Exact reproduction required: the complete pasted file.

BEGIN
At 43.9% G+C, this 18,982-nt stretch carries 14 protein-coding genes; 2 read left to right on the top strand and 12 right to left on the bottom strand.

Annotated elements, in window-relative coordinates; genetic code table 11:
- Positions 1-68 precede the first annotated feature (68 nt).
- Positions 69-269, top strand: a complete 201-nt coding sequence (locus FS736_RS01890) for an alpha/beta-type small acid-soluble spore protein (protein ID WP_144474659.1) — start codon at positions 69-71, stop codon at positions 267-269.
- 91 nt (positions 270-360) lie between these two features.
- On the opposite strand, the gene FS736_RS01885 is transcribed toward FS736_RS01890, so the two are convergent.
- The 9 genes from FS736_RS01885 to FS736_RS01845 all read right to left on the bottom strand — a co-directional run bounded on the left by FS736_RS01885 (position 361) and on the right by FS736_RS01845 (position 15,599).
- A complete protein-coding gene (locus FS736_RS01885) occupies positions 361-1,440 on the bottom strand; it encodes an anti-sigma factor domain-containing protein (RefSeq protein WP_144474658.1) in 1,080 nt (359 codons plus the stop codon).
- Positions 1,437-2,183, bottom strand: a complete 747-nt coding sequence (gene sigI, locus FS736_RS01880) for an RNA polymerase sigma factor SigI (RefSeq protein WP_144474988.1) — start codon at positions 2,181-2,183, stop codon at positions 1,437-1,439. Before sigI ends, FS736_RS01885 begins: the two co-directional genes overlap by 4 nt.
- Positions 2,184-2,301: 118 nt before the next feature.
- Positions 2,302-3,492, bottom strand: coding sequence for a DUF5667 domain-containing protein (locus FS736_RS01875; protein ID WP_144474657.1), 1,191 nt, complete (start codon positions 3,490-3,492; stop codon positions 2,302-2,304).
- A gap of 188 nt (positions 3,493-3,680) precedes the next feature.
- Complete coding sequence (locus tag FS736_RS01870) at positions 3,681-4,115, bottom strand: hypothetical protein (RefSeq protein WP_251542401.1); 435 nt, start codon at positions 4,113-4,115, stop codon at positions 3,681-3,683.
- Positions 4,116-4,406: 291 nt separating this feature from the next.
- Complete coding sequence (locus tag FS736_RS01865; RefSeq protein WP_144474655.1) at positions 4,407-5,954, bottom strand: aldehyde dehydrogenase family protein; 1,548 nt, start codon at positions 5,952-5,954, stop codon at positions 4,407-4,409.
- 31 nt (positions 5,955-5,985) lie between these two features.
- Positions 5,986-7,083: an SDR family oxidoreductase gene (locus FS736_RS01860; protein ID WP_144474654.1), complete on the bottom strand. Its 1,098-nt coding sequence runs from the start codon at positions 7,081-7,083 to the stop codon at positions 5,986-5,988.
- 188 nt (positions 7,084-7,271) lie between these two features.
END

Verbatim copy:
At 43.9% G+C, this 18,982-nt stretch carries 14 protein-coding genes; 2 read left to right on the top strand and 12 right to left on the bottom strand.

Annotated elements, in window-relative coordinates; genetic code table 11:
- Positions 1-68 precede the first annotated feature (68 nt).
- Positions 69-269, top strand: a complete 201-nt coding sequence (locus FS736_RS01890) for an alpha/beta-type small acid-soluble spore protein (protein ID WP_144474659.1) — start codon at positions 69-71, stop codon at positions 267-269.
- 91 nt (positions 270-360) lie between these two features.
- On the opposite strand, the gene FS736_RS01885 is transcribed toward FS736_RS01890, so the two are convergent.
- The 9 genes from FS736_RS01885 to FS736_RS01845 all read right to left on the bottom strand — a co-directional run bounded on the left by FS736_RS01885 (position 361) and on the right by FS736_RS01845 (position 15,599).
- A complete protein-coding gene (locus FS736_RS01885) occupies positions 361-1,440 on the bottom strand; it encodes an anti-sigma factor domain-containing protein (RefSeq protein WP_144474658.1) in 1,080 nt (359 codons plus the stop codon).
- Positions 1,437-2,183, bottom strand: a complete 747-nt coding sequence (gene sigI, locus FS736_RS01880) for an RNA polymerase sigma factor SigI (RefSeq protein WP_144474988.1) — start codon at positions 2,181-2,183, stop codon at positions 1,437-1,439. Before sigI ends, FS736_RS01885 begins: the two co-directional genes overlap by 4 nt.
- Positions 2,184-2,301: 118 nt before the next feature.
- Positions 2,302-3,492, bottom strand: coding sequence for a DUF5667 domain-containing protein (locus FS736_RS01875; protein ID WP_144474657.1), 1,191 nt, complete (start codon positions 3,490-3,492; stop codon positions 2,302-2,304).
- A gap of 188 nt (positions 3,493-3,680) precedes the next feature.
- Complete coding sequence (locus tag FS736_RS01870) at positions 3,681-4,115, bottom strand: hypothetical protein (RefSeq protein WP_251542401.1); 435 nt, start codon at positions 4,113-4,115, stop codon at positions 3,681-3,683.
- Positions 4,116-4,406: 291 nt separating this feature from the next.
- Complete coding sequence (locus tag FS736_RS01865; RefSeq protein WP_144474655.1) at positions 4,407-5,954, bottom strand: aldehyde dehydrogenase family protein; 1,548 nt, start codon at positions 5,952-5,954, stop codon at positions 4,407-4,409.
- 31 nt (positions 5,955-5,985) lie between these two features.
- Positions 5,986-7,083: an SDR family oxidoreductase gene (locus FS736_RS01860; protein ID WP_144474654.1), complete on the bottom strand. Its 1,098-nt coding sequence runs from the start codon at positions 7,081-7,083 to the stop codon at positions 5,986-5,988.
- 188 nt (positions 7,084-7,271) lie between these two features.